Among Japanese companies, Kyorin Pharmaceutical and Meiji Seika Kaisha of Tokyo, Kissei Pharmaceutical of Matsumoto City, and Mitsubishi Tanabe Pharma of Osaka are among the prominent ones that have shown great interest in collaborations with U.S.-based companies and have already established such partnerships.
Interestingly, the first U.S. company to be publicly traded solely in Japan, MediciNova was a pharmaceutical firm interested in strengthening ties with its business partners who had provided its drug candidates. Any U.S. pharma company that is interested in being listed on a Japanese exchange should be aware of the challenges that have historically been encountered in making American companies’ shares available to institutional and private investors in Japan. These challenges have been based in longstanding restrictive rules about how shares in foreign firms could be traded, and how the shares could be bought and sold. For example, many Japanese funds have traditionally considered U.S. companies to be foreign stock, and they thus would not become holders of that stock in Japan. Having a dual listing in both Japan and the U.S. would permit a company to attract institutional and retail ownership from both the U.S. and Japanese markets, and could allow access to capital, which is vital in overseeing world-class clinical development for a company’s portfolio of products.
Based on developments to date, certain general insights emerge for U.S. firms. For example, fostering a sense of trust between your company and your prospective partner is far and away the most important ingredient in determining the eventual success of the partnership—even more so than the precise financial details. Trust is paramount in any long-term relationship, and especially so in one that involves guiding a novel drug through a successful marketing campaign. Second, if you don’t already have one, set up a company representative in Japan who is tasked with assessing compounds currently now under development and building relationships with those companies within the country. Third, instead of focusing only on drug development at Japan’s largest drug companies, it is wise to play close attention to smaller companies, who are just as involved with the next wave of innovative drugs as their larger counterparts. Fourth, if you decide to list your shares in Japan, be aware of the differences in how the market operates in that country. Finally, consider attending the monthly meetings in Tokyo of the Japan Pharmaceutical Licensing Association, which addresses topics germane to the industry.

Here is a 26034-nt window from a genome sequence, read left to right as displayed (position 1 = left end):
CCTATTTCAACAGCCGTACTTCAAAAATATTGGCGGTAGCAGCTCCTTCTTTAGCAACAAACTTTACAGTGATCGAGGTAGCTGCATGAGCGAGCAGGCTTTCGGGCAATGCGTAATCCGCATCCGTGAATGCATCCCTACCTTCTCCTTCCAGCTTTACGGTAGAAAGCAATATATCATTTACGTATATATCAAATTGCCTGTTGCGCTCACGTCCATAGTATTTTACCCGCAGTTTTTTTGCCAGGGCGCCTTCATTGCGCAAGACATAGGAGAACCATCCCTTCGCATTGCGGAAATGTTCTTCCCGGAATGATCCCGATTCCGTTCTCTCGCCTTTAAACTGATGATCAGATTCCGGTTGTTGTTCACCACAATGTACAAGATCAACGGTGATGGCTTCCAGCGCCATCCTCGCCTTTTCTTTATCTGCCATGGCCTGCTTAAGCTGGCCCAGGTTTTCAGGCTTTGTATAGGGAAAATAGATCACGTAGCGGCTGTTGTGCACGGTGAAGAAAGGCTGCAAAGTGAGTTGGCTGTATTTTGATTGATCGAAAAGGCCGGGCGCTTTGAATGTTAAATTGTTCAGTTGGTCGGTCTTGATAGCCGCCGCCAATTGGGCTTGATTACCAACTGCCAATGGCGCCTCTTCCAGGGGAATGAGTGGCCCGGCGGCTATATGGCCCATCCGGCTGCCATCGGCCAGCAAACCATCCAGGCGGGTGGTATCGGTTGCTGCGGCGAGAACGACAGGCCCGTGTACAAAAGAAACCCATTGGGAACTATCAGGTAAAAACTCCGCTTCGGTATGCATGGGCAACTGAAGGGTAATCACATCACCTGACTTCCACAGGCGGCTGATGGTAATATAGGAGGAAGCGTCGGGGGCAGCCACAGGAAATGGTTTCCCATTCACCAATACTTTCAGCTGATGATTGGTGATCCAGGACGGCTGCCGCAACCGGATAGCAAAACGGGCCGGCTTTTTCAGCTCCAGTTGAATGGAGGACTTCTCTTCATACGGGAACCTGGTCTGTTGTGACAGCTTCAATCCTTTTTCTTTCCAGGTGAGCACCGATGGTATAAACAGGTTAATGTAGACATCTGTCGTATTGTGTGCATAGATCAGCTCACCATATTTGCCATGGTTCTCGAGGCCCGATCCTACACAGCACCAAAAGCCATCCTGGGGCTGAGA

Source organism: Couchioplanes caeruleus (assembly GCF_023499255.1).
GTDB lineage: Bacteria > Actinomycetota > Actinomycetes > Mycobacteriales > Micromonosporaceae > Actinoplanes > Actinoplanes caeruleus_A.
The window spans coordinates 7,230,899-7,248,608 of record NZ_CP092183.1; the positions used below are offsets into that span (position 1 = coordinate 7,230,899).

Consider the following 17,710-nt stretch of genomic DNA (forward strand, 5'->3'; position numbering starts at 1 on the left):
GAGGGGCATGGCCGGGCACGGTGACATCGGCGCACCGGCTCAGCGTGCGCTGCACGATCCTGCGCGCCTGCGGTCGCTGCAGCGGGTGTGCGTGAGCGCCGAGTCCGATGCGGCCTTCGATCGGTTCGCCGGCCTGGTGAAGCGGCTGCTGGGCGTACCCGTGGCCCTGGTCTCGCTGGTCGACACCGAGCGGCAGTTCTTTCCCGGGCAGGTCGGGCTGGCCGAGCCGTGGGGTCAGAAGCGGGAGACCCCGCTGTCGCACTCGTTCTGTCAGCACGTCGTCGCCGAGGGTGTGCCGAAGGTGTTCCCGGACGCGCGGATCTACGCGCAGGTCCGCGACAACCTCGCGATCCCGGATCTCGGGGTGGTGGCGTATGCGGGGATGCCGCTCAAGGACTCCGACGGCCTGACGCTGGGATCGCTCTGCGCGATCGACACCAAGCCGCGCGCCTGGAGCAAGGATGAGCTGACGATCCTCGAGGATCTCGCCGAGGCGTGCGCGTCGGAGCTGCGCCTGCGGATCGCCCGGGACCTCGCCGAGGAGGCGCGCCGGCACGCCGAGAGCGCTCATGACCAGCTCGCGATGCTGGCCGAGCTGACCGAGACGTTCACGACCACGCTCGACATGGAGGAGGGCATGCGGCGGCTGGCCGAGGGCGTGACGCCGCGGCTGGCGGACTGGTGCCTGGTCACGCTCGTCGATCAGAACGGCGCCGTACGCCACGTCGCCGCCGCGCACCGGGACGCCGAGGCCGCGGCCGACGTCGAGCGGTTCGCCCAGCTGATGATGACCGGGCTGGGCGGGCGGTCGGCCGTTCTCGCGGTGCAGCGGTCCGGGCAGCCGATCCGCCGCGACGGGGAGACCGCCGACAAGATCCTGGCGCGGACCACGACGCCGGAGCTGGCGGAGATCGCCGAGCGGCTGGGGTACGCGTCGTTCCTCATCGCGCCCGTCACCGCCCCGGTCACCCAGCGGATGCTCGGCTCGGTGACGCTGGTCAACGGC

What lies in store for the future? As mentioned earlier, competition within the pharma industry for new sources of revenue is bound to increase, and this will work as greater incentive for U.S.-Japan partnerships among even smaller companies. A “snowball effect” might even occur as insights regarding such partnerships and the challenges they present, become better defined and better known throughout the industry.
To sum up, there are substantial rewards for U.S. pharma companies, both large and small, that wish to partner with pharma companies in Japan. Success, however, will hinge on a variety of factors including a strong understanding of how the Japanese pharma industry works, an ability to navigate the Japanese markets if you opt to list your company on a Japanese exchange, and the ability to acquire the long-term confidence of your new partners. The future belongs to the bold.